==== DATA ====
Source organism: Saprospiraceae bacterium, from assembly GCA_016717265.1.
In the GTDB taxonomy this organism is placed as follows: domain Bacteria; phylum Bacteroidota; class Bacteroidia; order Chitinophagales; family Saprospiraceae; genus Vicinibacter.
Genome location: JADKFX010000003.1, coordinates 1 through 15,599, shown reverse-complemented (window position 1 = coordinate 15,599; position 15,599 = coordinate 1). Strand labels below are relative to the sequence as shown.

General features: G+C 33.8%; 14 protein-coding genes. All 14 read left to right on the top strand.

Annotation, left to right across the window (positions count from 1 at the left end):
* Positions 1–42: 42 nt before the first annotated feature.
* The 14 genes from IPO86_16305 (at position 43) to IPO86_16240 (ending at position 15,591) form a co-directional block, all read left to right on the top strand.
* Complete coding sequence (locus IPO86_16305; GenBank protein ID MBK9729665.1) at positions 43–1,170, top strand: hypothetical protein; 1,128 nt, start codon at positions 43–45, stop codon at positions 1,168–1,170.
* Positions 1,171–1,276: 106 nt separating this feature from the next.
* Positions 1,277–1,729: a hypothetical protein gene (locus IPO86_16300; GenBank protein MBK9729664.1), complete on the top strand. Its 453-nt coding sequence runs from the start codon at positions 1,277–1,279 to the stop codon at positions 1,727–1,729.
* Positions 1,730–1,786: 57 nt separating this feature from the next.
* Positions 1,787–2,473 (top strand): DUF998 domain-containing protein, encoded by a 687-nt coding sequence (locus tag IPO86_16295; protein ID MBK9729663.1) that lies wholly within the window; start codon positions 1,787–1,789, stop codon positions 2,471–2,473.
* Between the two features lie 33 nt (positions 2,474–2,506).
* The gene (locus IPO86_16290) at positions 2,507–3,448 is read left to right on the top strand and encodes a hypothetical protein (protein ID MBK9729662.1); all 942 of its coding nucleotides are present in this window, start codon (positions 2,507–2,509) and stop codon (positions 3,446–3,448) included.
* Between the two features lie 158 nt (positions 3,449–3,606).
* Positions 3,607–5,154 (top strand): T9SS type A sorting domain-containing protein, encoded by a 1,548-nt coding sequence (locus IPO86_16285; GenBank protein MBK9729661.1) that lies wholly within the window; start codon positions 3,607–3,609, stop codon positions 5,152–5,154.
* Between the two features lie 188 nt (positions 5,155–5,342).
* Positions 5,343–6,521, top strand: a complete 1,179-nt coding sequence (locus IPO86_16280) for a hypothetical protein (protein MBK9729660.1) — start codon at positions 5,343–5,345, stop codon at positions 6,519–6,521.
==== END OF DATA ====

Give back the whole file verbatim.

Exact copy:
Source organism: Saprospiraceae bacterium, from assembly GCA_016717265.1.
In the GTDB taxonomy this organism is placed as follows: domain Bacteria; phylum Bacteroidota; class Bacteroidia; order Chitinophagales; family Saprospiraceae; genus Vicinibacter.
Genome location: JADKFX010000003.1, coordinates 1 through 15,599, shown reverse-complemented (window position 1 = coordinate 15,599; position 15,599 = coordinate 1). Strand labels below are relative to the sequence as shown.

General features: G+C 33.8%; 14 protein-coding genes. All 14 read left to right on the top strand.

Annotation, left to right across the window (positions count from 1 at the left end):
* Positions 1–42: 42 nt before the first annotated feature.
* The 14 genes from IPO86_16305 (at position 43) to IPO86_16240 (ending at position 15,591) form a co-directional block, all read left to right on the top strand.
* Complete coding sequence (locus IPO86_16305; GenBank protein ID MBK9729665.1) at positions 43–1,170, top strand: hypothetical protein; 1,128 nt, start codon at positions 43–45, stop codon at positions 1,168–1,170.
* Positions 1,171–1,276: 106 nt separating this feature from the next.
* Positions 1,277–1,729: a hypothetical protein gene (locus IPO86_16300; GenBank protein MBK9729664.1), complete on the top strand. Its 453-nt coding sequence runs from the start codon at positions 1,277–1,279 to the stop codon at positions 1,727–1,729.
* Positions 1,730–1,786: 57 nt separating this feature from the next.
* Positions 1,787–2,473 (top strand): DUF998 domain-containing protein, encoded by a 687-nt coding sequence (locus tag IPO86_16295; protein ID MBK9729663.1) that lies wholly within the window; start codon positions 1,787–1,789, stop codon positions 2,471–2,473.
* Between the two features lie 33 nt (positions 2,474–2,506).
* The gene (locus IPO86_16290) at positions 2,507–3,448 is read left to right on the top strand and encodes a hypothetical protein (protein ID MBK9729662.1); all 942 of its coding nucleotides are present in this window, start codon (positions 2,507–2,509) and stop codon (positions 3,446–3,448) included.
* Between the two features lie 158 nt (positions 3,449–3,606).
* Positions 3,607–5,154 (top strand): T9SS type A sorting domain-containing protein, encoded by a 1,548-nt coding sequence (locus IPO86_16285; GenBank protein MBK9729661.1) that lies wholly within the window; start codon positions 3,607–3,609, stop codon positions 5,152–5,154.
* Between the two features lie 188 nt (positions 5,155–5,342).
* Positions 5,343–6,521, top strand: a complete 1,179-nt coding sequence (locus IPO86_16280) for a hypothetical protein (protein MBK9729660.1) — start codon at positions 5,343–5,345, stop codon at positions 6,519–6,521.